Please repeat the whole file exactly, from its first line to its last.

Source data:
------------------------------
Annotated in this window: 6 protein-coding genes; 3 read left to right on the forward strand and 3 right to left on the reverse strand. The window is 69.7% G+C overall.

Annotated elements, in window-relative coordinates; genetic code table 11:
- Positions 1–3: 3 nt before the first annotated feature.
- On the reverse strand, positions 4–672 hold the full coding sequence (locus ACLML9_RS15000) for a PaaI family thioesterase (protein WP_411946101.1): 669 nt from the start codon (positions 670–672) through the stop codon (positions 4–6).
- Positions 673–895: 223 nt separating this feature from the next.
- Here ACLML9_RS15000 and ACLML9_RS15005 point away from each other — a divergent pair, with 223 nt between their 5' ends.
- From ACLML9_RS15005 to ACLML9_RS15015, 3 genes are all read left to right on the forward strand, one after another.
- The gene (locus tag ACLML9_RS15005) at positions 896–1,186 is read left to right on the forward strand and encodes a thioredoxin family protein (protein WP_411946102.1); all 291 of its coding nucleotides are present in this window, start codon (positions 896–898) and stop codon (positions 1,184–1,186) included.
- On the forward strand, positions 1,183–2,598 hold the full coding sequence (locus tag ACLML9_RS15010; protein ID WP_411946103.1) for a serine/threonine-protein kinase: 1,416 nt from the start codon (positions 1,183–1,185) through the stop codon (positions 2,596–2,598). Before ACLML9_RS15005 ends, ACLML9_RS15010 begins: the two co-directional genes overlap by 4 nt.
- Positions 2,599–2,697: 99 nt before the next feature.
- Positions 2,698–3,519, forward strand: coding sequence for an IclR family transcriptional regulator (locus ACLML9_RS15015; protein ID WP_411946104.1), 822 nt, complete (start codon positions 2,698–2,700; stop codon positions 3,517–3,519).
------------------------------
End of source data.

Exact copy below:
Annotated in this window: 6 protein-coding genes; 3 read left to right on the forward strand and 3 right to left on the reverse strand. The window is 69.7% G+C overall.

Annotated elements, in window-relative coordinates; genetic code table 11:
- Positions 1–3: 3 nt before the first annotated feature.
- On the reverse strand, positions 4–672 hold the full coding sequence (locus ACLML9_RS15000) for a PaaI family thioesterase (protein WP_411946101.1): 669 nt from the start codon (positions 670–672) through the stop codon (positions 4–6).
- Positions 673–895: 223 nt separating this feature from the next.
- Here ACLML9_RS15000 and ACLML9_RS15005 point away from each other — a divergent pair, with 223 nt between their 5' ends.
- From ACLML9_RS15005 to ACLML9_RS15015, 3 genes are all read left to right on the forward strand, one after another.
- The gene (locus tag ACLML9_RS15005) at positions 896–1,186 is read left to right on the forward strand and encodes a thioredoxin family protein (protein WP_411946102.1); all 291 of its coding nucleotides are present in this window, start codon (positions 896–898) and stop codon (positions 1,184–1,186) included.
- On the forward strand, positions 1,183–2,598 hold the full coding sequence (locus tag ACLML9_RS15010; protein ID WP_411946103.1) for a serine/threonine-protein kinase: 1,416 nt from the start codon (positions 1,183–1,185) through the stop codon (positions 2,596–2,598). Before ACLML9_RS15005 ends, ACLML9_RS15010 begins: the two co-directional genes overlap by 4 nt.
- Positions 2,599–2,697: 99 nt before the next feature.
- Positions 2,698–3,519, forward strand: coding sequence for an IclR family transcriptional regulator (locus ACLML9_RS15015; protein ID WP_411946104.1), 822 nt, complete (start codon positions 2,698–2,700; stop codon positions 3,517–3,519).